Thursday, October 16, 2014

Sketches


I've been reading a lot of fantasy/adventure books and some of them have mermaids. I fancy them as more creature than woman.



Finished reading Mists of Avalon. I was expecting more magic for such a long book. This is my homage to Morgain LeFey.



This is Guinevere. In 'Mists' she's depicted as a religious fanatic who cries all the time.



And this is a sketch for a guy who left Dreamworks. It was deemed inappropriate because some thought it racist. That was not my intention. I just had a stroke of funky flow. 


Tuesday, September 16, 2014

Friday, May 23, 2014

Gallery Nucleus: Adventure Awaits!



I was in China not too long ago. It felt like months even though it was only three weeks. I visited family and explored the Yunnan Province. This part of China sits at the center of the Golden Triangle, which is a lucrative trade relationship between its neighboring countries, Laos, Burma and Thailand. We started in Kunming and stayed on the Yunnan-Tibet Road, which of course, is a path that links China to Tibet. Our furthest destination was the devastatingly beautiful Shangri-La. This trip made a lasting impression on me in ways I can't even begin to describe. Strangely, it's easier to explain in Chinese. China seems to be a place of enormous contradictions. Such beauty and history, yet great economic disparity and destruction. Lots of destruction and constant building. 

When I got back, Gallery Nucleus asked me to be apart of their travel themed show, Adventure Awaits! It was just the perfect opportunity to reflect on my trip artistically. I'm so happy to have my work hung up by some pretty badass illustrators. The opening night is tomorrow, 5/24, so if you're in LA, check it out! The following two pieces are in the show. 

The entrance to Shangri-La. We needed oxygen tanks to get up here. I experienced a tiny bit of altitude sickness. If the climate weren't so harsh, I would totally live here. It's also a Buddhist temple, so I guess I'd also have to become a monk.

This is a piece I did for my Xanadu project several months ago that I forgot to post.

More to come!

Friday, March 21, 2014

Peabody & Sherman

Three years ago, straight out of school, I was lucky enough to have the opportunity to work on Peabody and Sherman. Not only did I love the aesthetic of Jay Ward and the premise of a genius dog and his pet boy, I had the chance to work with a team of tremendous talent. The array of places in time periods and richness in Peabody's world as a result of the WABAC (time traveling machine) made this show particularly fun to work on. The art team was led by our production designer, David James and the amazing Tim Lamb, our art director.

I'm happy to say that I have grown hugely as an artist, over the course of this film. The following is a body of selected works from my time on Peabody and Sherman.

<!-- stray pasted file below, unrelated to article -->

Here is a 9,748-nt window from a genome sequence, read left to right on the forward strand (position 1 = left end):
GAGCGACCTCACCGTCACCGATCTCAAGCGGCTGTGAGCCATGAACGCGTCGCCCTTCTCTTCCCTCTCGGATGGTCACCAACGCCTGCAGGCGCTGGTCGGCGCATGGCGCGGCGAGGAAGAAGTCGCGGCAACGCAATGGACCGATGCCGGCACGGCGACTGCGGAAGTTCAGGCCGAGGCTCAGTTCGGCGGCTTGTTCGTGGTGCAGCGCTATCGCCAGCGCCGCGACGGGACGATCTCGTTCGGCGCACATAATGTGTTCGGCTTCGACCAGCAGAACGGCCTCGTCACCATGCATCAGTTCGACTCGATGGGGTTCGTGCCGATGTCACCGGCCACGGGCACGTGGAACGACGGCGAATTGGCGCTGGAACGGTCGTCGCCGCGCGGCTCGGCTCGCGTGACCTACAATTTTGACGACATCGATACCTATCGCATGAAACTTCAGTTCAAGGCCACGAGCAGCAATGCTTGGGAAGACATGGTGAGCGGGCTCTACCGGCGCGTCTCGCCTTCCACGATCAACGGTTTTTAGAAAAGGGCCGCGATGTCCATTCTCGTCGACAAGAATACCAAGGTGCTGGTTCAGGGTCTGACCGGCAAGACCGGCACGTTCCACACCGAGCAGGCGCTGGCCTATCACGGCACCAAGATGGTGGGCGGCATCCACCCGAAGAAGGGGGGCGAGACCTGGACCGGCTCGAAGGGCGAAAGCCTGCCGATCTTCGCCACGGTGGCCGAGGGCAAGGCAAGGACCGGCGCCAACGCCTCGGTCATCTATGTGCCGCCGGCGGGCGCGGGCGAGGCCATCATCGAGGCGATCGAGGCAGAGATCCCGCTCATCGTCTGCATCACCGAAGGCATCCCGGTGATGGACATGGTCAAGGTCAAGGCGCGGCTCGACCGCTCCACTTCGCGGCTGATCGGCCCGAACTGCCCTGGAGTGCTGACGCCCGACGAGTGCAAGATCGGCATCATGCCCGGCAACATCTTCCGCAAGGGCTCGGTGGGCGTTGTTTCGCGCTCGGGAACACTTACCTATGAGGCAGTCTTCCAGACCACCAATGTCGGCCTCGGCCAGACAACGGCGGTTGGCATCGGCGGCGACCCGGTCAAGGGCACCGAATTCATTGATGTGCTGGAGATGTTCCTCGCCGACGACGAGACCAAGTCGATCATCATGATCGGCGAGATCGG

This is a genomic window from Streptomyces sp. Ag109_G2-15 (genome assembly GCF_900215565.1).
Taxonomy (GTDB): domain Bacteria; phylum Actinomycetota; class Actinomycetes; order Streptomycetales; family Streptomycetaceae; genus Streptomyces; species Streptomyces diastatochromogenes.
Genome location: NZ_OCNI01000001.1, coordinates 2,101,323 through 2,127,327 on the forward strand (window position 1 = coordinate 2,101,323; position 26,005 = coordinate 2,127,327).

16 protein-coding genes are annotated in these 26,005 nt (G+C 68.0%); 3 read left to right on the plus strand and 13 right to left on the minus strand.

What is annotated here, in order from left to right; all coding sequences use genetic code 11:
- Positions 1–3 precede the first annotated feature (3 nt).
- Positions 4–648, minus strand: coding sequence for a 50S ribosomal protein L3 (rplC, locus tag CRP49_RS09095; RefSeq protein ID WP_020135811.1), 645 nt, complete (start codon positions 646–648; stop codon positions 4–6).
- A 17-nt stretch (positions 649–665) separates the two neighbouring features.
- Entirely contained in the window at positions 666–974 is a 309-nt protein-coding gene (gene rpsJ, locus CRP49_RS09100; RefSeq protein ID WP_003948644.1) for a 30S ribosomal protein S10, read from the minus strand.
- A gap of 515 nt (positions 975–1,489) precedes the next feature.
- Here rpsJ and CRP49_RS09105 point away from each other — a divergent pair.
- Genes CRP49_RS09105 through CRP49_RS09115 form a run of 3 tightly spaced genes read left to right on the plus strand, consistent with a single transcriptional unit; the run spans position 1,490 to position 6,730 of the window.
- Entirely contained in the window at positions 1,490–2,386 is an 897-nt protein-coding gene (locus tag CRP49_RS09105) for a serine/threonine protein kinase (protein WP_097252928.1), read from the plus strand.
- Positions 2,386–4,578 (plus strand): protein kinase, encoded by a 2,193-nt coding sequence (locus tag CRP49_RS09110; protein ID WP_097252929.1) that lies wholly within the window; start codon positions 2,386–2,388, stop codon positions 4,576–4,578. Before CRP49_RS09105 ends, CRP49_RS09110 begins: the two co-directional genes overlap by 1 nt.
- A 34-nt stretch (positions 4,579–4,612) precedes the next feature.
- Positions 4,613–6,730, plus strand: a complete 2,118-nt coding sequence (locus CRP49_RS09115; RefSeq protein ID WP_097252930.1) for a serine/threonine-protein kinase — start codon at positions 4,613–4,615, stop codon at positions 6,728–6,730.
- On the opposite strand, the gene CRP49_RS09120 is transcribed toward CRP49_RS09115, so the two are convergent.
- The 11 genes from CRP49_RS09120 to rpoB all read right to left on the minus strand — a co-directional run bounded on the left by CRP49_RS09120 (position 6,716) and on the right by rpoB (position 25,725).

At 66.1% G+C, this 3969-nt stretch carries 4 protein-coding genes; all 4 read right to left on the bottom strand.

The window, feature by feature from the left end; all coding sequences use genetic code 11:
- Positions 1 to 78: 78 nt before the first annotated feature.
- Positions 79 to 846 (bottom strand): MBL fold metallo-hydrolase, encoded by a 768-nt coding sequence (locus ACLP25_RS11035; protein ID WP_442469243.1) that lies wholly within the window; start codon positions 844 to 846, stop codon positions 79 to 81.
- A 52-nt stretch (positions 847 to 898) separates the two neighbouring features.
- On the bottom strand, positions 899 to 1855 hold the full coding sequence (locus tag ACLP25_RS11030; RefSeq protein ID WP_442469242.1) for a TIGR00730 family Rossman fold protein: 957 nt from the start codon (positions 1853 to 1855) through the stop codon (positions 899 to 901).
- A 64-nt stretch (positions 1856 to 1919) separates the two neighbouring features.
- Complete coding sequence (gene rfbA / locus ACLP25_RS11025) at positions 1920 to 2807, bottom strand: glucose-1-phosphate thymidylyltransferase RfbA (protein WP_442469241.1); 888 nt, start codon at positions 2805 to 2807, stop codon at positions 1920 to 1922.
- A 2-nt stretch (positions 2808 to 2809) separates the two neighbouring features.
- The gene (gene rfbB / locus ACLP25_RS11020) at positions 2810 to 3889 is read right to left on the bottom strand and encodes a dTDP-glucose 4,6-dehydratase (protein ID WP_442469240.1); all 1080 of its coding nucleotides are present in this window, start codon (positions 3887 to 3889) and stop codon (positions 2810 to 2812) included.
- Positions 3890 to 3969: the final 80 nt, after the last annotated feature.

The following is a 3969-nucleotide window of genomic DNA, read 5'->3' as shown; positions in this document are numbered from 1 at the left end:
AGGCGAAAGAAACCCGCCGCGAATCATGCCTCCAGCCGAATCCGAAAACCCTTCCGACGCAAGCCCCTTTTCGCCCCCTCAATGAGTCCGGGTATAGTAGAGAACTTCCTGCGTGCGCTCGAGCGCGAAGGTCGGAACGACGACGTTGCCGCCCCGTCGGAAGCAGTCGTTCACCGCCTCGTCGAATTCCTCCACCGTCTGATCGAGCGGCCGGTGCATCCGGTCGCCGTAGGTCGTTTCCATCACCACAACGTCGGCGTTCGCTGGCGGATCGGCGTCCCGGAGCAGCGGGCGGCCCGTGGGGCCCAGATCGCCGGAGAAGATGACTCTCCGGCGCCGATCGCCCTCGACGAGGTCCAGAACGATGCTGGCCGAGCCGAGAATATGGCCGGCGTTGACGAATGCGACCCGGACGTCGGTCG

All images are property of DreamWorks Animation.





Sherman's first day of school. My favorite piece out of all my work on this film was the classroom painting. I blocked out the school in Maya and finished it in Photoshop. I referred to the look of Dead Poet Society and Bottlerocket for their depiction of East coast private schools. The brighter colors in these pieces expressed the optimistic tone of Sherman's first day. When he interacts with his peers, the stark palette suggests that he doesn't quite fit in with everyone, his difference being that his dad is a dog.


Sherman's room. This was one of my first polished pieces on the show. The concept was that his room was the only place in Peabody's penthouse that looked chaotic. It follows an earlier idea that Sherman could act more like a dog than Peabody. Therefore, his room would be a reflection of that character trait.






Being a genius who has everything, Peabody's only fear is to loose his son, Sherman. Although it never made the final cut, he has dreams about this. The paintings above were for a nightmare sequence. In his subconscious, Sherman was often depicted as a flower.



The hors d'oeuvres and table arrangements for the Peterson's family dinner.








The French Revolution, Versailles, France.


The Renaissance, Florence, Italy. 


The Trojan Horse, Ancient Greece.

















































Some early visual development set in the Hanging Gardens of Babylon and Columbus in the Baffin Islands.

Historical figures. One of the coolest things about this film was that different time periods meant vastly different characters. The look of all the characters were based on Jay Ward's world. We worked in the elegantly cartoony style of Joe Moshier.
I was fortunate enough to work on some characters. In the order of placement: Benjamin Franklin, Lincoln, Einstein, Isaac Newton, Montezuma, Sacajawea, Queen Victoria, Shakespeare, Spartacus, Susan B. Anthony and lastly, Sherman's transformation when his cosmic double collides.












































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Check out the Art of Peabody and Sherman to see more work from our team. Go watch Peabody and Sherman in theaters if you haven't already! You will be dazzled.